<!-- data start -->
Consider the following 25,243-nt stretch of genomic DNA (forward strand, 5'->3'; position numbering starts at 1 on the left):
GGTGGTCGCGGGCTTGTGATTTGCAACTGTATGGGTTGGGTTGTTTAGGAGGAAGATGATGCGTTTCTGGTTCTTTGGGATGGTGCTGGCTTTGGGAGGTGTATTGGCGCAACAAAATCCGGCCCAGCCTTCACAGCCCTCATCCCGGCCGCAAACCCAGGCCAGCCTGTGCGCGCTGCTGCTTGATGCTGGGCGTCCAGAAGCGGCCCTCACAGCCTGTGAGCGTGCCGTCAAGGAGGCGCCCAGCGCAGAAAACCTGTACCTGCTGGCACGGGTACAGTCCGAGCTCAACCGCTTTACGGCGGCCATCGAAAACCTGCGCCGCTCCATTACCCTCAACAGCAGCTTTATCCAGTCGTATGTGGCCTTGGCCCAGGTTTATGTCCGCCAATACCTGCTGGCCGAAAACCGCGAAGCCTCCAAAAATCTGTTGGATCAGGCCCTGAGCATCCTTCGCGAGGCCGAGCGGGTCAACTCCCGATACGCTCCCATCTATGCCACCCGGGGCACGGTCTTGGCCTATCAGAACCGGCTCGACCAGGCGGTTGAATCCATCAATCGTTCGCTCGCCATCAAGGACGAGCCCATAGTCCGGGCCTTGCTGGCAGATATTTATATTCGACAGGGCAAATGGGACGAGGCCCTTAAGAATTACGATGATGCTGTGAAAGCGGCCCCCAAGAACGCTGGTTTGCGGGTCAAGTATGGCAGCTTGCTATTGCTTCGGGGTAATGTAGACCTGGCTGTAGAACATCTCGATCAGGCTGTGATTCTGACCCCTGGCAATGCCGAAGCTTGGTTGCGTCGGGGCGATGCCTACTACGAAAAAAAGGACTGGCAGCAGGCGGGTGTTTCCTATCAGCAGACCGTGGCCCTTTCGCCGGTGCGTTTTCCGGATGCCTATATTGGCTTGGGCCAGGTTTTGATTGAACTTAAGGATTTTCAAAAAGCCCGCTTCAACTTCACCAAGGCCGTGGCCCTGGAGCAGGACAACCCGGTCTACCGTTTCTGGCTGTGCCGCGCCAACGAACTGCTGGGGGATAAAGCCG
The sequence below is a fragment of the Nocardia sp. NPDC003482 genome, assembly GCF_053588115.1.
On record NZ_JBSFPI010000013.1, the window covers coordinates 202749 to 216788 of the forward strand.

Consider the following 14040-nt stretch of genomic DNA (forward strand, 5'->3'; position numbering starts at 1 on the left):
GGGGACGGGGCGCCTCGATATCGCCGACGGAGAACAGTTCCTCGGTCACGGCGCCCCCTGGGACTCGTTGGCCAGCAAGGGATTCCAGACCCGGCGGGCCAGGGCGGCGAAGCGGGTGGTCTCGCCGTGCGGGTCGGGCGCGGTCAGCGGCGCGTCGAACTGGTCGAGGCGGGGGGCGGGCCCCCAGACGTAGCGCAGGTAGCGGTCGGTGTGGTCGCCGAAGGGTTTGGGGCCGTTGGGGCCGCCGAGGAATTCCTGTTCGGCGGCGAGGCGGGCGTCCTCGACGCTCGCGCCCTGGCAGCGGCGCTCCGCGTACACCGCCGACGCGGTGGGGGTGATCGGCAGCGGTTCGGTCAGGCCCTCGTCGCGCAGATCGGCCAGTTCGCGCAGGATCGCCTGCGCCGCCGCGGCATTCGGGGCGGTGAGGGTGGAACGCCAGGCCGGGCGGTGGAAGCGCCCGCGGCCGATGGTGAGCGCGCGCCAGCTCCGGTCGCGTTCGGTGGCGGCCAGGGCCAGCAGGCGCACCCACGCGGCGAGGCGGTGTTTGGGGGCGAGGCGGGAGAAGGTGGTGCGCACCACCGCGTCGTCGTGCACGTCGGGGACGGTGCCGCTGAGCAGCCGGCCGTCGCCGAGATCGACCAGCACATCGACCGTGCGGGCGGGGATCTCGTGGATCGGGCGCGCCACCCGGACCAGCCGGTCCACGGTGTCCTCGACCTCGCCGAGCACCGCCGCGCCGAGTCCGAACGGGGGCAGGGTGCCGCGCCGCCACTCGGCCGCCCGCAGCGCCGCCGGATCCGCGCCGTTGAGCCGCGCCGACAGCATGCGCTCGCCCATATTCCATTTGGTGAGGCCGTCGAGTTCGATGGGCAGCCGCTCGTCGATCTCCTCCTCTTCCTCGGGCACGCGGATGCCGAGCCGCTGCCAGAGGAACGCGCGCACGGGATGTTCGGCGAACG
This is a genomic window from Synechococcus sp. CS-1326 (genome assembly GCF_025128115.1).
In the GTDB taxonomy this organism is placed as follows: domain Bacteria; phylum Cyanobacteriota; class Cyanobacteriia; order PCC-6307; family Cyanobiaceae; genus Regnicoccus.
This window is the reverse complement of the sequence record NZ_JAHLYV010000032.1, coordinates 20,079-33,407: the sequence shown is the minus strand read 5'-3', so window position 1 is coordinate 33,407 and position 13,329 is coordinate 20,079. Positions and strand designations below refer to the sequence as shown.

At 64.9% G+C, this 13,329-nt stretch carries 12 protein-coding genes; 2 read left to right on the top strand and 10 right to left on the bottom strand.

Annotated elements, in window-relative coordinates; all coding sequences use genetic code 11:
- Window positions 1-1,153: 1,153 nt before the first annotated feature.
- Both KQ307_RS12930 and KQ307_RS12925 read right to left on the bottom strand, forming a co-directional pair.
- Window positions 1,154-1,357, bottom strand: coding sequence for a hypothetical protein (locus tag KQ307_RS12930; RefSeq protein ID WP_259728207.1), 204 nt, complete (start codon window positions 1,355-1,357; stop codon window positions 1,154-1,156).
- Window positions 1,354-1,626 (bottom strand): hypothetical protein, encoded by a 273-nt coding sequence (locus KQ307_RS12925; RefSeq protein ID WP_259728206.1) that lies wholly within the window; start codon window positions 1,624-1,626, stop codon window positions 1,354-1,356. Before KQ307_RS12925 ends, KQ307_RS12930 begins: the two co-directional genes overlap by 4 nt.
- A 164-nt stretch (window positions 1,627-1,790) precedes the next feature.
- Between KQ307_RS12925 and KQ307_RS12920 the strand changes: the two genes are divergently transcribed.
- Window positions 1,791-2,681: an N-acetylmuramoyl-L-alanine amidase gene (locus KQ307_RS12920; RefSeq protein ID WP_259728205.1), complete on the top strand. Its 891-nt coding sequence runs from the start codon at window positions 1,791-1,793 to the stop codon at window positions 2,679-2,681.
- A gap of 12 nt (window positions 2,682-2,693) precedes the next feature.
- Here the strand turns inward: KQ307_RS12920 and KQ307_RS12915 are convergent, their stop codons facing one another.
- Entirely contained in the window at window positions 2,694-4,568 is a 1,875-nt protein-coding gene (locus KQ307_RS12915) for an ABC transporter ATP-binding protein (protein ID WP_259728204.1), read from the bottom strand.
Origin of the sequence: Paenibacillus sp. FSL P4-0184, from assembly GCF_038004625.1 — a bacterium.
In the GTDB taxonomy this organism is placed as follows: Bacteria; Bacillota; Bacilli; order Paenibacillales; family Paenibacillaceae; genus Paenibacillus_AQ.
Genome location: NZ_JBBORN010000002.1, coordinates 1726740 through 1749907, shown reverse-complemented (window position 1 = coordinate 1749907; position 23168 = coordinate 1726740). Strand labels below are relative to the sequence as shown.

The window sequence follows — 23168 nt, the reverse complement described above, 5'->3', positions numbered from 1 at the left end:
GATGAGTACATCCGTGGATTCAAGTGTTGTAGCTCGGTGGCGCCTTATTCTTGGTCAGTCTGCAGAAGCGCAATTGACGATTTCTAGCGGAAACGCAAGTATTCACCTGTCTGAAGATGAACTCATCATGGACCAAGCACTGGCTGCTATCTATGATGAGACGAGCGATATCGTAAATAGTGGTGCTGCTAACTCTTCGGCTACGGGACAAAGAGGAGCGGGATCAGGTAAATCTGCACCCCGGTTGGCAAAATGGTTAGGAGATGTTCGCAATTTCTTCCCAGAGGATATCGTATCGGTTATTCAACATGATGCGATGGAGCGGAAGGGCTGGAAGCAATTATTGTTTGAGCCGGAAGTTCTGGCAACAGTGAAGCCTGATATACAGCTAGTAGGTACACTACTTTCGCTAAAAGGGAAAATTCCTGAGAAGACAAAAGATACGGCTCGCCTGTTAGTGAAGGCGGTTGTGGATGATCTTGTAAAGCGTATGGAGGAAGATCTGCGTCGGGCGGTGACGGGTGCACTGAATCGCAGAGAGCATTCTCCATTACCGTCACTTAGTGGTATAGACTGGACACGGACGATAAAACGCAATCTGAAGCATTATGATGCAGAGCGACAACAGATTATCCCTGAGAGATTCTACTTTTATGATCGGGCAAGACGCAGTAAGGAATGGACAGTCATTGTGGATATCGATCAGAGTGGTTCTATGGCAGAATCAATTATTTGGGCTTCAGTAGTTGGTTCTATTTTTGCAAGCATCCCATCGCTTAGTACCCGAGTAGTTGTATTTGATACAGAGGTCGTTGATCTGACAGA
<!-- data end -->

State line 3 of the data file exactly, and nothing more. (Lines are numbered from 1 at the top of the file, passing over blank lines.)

The sequence below is a fragment of the Nocardia sp. NPDC003482 genome, assembly GCF_053588115.1.